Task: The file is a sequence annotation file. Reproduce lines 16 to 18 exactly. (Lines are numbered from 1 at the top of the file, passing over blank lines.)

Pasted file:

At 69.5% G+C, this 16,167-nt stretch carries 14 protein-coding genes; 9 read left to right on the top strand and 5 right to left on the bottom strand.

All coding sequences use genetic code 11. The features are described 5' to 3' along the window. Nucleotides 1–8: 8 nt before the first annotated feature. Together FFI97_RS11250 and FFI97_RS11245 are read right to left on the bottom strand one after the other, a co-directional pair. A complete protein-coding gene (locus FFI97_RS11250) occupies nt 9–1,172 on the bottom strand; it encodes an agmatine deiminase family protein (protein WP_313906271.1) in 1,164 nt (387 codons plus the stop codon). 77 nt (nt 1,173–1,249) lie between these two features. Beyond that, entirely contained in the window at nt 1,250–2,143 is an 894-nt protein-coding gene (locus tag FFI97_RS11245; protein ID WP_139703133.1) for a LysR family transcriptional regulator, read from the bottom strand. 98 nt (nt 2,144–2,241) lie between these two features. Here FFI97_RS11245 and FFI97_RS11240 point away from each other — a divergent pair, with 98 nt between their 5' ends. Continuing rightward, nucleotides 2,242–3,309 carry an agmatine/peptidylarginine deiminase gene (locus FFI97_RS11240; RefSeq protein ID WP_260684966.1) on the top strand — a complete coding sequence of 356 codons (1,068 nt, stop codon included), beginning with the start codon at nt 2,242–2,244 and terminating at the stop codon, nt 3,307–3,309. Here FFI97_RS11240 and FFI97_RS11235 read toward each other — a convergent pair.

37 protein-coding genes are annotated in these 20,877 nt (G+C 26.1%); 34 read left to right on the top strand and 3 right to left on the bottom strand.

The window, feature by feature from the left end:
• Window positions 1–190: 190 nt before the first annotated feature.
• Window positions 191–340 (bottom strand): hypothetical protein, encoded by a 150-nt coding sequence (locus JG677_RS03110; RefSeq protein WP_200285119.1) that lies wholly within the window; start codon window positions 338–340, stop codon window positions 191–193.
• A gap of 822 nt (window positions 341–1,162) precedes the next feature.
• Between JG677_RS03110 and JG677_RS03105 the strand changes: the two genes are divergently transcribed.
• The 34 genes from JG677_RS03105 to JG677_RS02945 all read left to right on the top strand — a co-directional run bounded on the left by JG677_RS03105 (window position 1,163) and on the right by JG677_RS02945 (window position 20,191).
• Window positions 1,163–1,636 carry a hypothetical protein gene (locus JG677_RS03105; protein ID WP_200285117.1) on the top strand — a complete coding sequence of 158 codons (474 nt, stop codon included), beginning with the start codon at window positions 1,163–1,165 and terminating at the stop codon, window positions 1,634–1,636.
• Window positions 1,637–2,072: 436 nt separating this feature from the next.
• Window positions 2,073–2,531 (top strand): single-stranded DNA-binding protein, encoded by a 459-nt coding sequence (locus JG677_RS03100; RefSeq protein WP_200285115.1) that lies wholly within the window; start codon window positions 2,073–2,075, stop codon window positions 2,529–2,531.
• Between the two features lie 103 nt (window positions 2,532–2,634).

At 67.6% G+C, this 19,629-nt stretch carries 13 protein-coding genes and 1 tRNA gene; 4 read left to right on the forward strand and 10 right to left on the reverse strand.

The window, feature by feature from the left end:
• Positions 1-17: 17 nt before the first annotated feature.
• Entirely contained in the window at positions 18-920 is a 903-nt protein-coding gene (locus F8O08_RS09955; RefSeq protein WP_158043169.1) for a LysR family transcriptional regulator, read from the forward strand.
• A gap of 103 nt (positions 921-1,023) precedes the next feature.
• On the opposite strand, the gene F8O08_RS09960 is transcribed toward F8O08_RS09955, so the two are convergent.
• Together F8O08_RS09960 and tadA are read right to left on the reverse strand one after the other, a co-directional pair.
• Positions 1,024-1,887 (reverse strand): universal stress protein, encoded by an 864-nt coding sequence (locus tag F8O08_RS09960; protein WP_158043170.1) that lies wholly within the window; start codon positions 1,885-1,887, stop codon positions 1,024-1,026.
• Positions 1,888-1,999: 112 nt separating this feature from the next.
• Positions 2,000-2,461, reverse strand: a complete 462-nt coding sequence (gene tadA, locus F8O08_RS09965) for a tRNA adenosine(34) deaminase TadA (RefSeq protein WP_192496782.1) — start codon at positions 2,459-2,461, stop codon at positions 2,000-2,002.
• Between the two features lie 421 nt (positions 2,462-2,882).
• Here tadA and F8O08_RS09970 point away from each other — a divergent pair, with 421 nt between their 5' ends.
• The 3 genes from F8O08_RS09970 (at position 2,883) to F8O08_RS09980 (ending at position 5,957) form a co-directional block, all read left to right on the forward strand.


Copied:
• Positions 1-17: 17 nt before the first annotated feature.
• Entirely contained in the window at positions 18-920 is a 903-nt protein-coding gene (locus F8O08_RS09955; RefSeq protein WP_158043169.1) for a LysR family transcriptional regulator, read from the forward strand.
• A gap of 103 nt (positions 921-1,023) precedes the next feature.